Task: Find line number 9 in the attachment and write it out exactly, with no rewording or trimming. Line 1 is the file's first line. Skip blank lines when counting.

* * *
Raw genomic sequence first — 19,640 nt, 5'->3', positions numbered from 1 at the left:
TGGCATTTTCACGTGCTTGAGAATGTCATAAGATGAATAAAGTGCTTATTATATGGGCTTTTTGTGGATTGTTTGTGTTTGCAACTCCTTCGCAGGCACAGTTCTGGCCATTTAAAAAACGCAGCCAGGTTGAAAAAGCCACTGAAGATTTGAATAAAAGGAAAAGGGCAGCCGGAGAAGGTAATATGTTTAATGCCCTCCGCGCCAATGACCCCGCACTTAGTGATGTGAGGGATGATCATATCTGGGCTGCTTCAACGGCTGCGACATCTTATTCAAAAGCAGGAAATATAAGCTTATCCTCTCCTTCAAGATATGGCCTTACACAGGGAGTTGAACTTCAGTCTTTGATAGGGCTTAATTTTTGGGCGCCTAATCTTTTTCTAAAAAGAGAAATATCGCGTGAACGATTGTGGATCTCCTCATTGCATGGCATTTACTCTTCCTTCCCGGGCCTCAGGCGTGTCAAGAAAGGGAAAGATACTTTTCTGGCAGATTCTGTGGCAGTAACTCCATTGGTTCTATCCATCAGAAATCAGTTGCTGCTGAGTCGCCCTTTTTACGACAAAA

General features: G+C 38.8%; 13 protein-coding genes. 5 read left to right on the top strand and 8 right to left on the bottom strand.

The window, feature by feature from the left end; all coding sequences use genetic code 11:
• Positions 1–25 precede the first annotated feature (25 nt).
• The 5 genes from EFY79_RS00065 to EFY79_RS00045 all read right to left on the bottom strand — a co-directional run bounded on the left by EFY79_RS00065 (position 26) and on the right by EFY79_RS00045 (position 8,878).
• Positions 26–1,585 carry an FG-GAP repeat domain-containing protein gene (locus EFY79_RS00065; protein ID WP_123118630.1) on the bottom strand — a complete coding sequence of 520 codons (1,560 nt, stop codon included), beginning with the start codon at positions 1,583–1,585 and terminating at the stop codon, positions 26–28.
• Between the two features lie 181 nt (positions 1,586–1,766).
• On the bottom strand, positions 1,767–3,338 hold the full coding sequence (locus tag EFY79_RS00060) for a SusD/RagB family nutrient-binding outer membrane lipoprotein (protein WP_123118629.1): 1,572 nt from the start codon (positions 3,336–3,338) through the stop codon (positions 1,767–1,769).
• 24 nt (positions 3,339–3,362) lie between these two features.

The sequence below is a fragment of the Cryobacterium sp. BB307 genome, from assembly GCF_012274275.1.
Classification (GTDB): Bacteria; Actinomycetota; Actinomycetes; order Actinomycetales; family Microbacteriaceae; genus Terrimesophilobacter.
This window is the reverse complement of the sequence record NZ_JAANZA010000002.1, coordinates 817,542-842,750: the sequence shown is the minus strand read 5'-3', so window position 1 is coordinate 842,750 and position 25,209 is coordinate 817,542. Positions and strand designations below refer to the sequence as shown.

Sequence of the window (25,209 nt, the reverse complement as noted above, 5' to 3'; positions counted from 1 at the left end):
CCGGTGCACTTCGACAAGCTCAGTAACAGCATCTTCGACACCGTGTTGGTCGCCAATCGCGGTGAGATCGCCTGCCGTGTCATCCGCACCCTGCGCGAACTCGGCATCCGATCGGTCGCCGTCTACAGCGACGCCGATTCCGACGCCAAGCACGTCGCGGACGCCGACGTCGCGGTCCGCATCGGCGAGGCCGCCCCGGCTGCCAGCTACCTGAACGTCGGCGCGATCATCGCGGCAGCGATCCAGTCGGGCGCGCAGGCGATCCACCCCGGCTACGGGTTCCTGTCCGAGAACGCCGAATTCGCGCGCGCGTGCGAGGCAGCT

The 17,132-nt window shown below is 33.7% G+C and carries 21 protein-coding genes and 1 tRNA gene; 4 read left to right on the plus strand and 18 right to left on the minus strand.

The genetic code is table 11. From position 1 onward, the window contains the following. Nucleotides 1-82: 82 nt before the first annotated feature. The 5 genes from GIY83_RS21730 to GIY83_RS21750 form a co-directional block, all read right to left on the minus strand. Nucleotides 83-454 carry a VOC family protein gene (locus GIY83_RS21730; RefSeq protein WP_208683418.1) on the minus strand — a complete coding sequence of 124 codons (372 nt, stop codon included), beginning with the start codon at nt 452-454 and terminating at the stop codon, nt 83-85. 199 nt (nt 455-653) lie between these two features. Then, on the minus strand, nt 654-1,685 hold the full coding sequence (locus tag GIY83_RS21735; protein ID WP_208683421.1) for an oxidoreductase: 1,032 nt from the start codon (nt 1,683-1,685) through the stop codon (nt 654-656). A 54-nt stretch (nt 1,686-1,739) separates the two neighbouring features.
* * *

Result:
• On the bottom strand, positions 1,767–3,338 hold the full coding sequence (locus tag EFY79_RS00060) for a SusD/RagB family nutrient-binding outer membrane lipoprotein (protein WP_123118629.1): 1,572 nt from the start codon (positions 3,336–3,338) through the stop codon (positions 1,767–1,769).